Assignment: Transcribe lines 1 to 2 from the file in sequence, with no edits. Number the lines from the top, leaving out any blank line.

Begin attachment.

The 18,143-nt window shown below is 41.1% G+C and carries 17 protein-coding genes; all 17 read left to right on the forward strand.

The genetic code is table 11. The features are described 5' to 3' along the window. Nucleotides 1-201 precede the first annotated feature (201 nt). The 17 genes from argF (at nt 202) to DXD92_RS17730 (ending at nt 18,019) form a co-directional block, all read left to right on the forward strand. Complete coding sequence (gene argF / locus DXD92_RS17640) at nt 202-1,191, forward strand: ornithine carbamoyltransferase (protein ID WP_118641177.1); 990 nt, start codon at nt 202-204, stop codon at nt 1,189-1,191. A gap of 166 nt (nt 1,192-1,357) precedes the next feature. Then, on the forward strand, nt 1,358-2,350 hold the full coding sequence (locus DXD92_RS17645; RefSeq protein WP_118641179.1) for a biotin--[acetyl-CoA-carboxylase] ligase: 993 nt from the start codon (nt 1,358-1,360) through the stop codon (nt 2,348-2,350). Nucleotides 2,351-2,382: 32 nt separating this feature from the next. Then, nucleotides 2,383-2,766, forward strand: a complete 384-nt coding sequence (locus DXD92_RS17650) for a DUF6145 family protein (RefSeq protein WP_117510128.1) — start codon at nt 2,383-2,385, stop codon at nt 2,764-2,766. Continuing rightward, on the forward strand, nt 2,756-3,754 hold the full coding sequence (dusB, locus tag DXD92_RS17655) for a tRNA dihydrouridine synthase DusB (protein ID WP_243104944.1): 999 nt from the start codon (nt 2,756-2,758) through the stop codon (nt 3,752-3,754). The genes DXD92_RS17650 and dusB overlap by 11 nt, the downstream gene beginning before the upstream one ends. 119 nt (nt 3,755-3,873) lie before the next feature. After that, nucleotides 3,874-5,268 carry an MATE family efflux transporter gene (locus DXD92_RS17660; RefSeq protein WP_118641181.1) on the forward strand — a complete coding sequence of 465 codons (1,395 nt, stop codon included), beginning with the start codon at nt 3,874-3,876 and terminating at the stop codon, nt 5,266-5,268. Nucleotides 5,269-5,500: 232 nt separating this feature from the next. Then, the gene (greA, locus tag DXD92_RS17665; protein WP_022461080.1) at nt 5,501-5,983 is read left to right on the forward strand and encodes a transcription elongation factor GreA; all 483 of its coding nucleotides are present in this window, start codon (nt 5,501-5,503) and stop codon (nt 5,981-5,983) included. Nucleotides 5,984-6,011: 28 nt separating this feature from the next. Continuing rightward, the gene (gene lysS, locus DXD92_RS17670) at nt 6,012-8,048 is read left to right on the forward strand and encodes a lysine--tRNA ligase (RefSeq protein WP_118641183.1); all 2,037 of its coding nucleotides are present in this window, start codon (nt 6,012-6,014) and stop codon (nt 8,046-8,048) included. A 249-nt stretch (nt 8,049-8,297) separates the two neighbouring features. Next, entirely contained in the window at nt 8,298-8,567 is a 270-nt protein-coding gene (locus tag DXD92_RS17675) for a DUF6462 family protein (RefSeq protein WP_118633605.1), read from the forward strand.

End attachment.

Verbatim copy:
The 18,143-nt window shown below is 41.1% G+C and carries 17 protein-coding genes; all 17 read left to right on the forward strand.

The genetic code is table 11. The features are described 5' to 3' along the window. Nucleotides 1-201 precede the first annotated feature (201 nt). The 17 genes from argF (at nt 202) to DXD92_RS17730 (ending at nt 18,019) form a co-directional block, all read left to right on the forward strand. Complete coding sequence (gene argF / locus DXD92_RS17640) at nt 202-1,191, forward strand: ornithine carbamoyltransferase (protein ID WP_118641177.1); 990 nt, start codon at nt 202-204, stop codon at nt 1,189-1,191. A gap of 166 nt (nt 1,192-1,357) precedes the next feature. Then, on the forward strand, nt 1,358-2,350 hold the full coding sequence (locus DXD92_RS17645; RefSeq protein WP_118641179.1) for a biotin--[acetyl-CoA-carboxylase] ligase: 993 nt from the start codon (nt 1,358-1,360) through the stop codon (nt 2,348-2,350). Nucleotides 2,351-2,382: 32 nt separating this feature from the next. Then, nucleotides 2,383-2,766, forward strand: a complete 384-nt coding sequence (locus DXD92_RS17650) for a DUF6145 family protein (RefSeq protein WP_117510128.1) — start codon at nt 2,383-2,385, stop codon at nt 2,764-2,766. Continuing rightward, on the forward strand, nt 2,756-3,754 hold the full coding sequence (dusB, locus tag DXD92_RS17655) for a tRNA dihydrouridine synthase DusB (protein ID WP_243104944.1): 999 nt from the start codon (nt 2,756-2,758) through the stop codon (nt 3,752-3,754). The genes DXD92_RS17650 and dusB overlap by 11 nt, the downstream gene beginning before the upstream one ends. 119 nt (nt 3,755-3,873) lie before the next feature. After that, nucleotides 3,874-5,268 carry an MATE family efflux transporter gene (locus DXD92_RS17660; RefSeq protein WP_118641181.1) on the forward strand — a complete coding sequence of 465 codons (1,395 nt, stop codon included), beginning with the start codon at nt 3,874-3,876 and terminating at the stop codon, nt 5,266-5,268. Nucleotides 5,269-5,500: 232 nt separating this feature from the next. Then, the gene (greA, locus tag DXD92_RS17665; protein WP_022461080.1) at nt 5,501-5,983 is read left to right on the forward strand and encodes a transcription elongation factor GreA; all 483 of its coding nucleotides are present in this window, start codon (nt 5,501-5,503) and stop codon (nt 5,981-5,983) included. Nucleotides 5,984-6,011: 28 nt separating this feature from the next. Continuing rightward, the gene (gene lysS, locus DXD92_RS17670) at nt 6,012-8,048 is read left to right on the forward strand and encodes a lysine--tRNA ligase (RefSeq protein WP_118641183.1); all 2,037 of its coding nucleotides are present in this window, start codon (nt 6,012-6,014) and stop codon (nt 8,046-8,048) included. A 249-nt stretch (nt 8,049-8,297) separates the two neighbouring features. Next, entirely contained in the window at nt 8,298-8,567 is a 270-nt protein-coding gene (locus tag DXD92_RS17675) for a DUF6462 family protein (RefSeq protein WP_118633605.1), read from the forward strand.